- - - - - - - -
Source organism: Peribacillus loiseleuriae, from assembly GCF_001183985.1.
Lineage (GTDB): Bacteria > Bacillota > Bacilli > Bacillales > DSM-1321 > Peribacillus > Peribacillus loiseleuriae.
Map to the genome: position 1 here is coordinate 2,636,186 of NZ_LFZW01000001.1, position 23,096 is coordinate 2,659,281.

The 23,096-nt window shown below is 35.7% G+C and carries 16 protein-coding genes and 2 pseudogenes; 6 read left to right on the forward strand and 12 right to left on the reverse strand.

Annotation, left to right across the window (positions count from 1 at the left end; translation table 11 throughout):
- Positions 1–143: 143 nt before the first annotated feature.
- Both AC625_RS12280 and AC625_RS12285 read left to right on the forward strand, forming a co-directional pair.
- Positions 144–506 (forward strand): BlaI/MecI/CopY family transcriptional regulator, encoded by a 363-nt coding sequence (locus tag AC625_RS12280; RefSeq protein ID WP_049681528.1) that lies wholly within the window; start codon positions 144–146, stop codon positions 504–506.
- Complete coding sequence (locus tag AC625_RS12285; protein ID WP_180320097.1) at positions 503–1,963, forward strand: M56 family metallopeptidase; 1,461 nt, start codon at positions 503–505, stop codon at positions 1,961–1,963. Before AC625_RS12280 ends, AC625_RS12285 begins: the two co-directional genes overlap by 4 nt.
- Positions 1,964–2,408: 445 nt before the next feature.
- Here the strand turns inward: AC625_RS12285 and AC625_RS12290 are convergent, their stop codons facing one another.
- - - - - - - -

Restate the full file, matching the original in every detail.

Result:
Source organism: Peribacillus loiseleuriae, from assembly GCF_001183985.1.
Lineage (GTDB): Bacteria > Bacillota > Bacilli > Bacillales > DSM-1321 > Peribacillus > Peribacillus loiseleuriae.
Map to the genome: position 1 here is coordinate 2,636,186 of NZ_LFZW01000001.1, position 23,096 is coordinate 2,659,281.

The 23,096-nt window shown below is 35.7% G+C and carries 16 protein-coding genes and 2 pseudogenes; 6 read left to right on the forward strand and 12 right to left on the reverse strand.

Annotation, left to right across the window (positions count from 1 at the left end; translation table 11 throughout):
- Positions 1–143: 143 nt before the first annotated feature.
- Both AC625_RS12280 and AC625_RS12285 read left to right on the forward strand, forming a co-directional pair.
- Positions 144–506 (forward strand): BlaI/MecI/CopY family transcriptional regulator, encoded by a 363-nt coding sequence (locus tag AC625_RS12280; RefSeq protein ID WP_049681528.1) that lies wholly within the window; start codon positions 144–146, stop codon positions 504–506.
- Complete coding sequence (locus tag AC625_RS12285; protein ID WP_180320097.1) at positions 503–1,963, forward strand: M56 family metallopeptidase; 1,461 nt, start codon at positions 503–505, stop codon at positions 1,961–1,963. Before AC625_RS12280 ends, AC625_RS12285 begins: the two co-directional genes overlap by 4 nt.
- Positions 1,964–2,408: 445 nt before the next feature.
- Here the strand turns inward: AC625_RS12285 and AC625_RS12290 are convergent, their stop codons facing one another.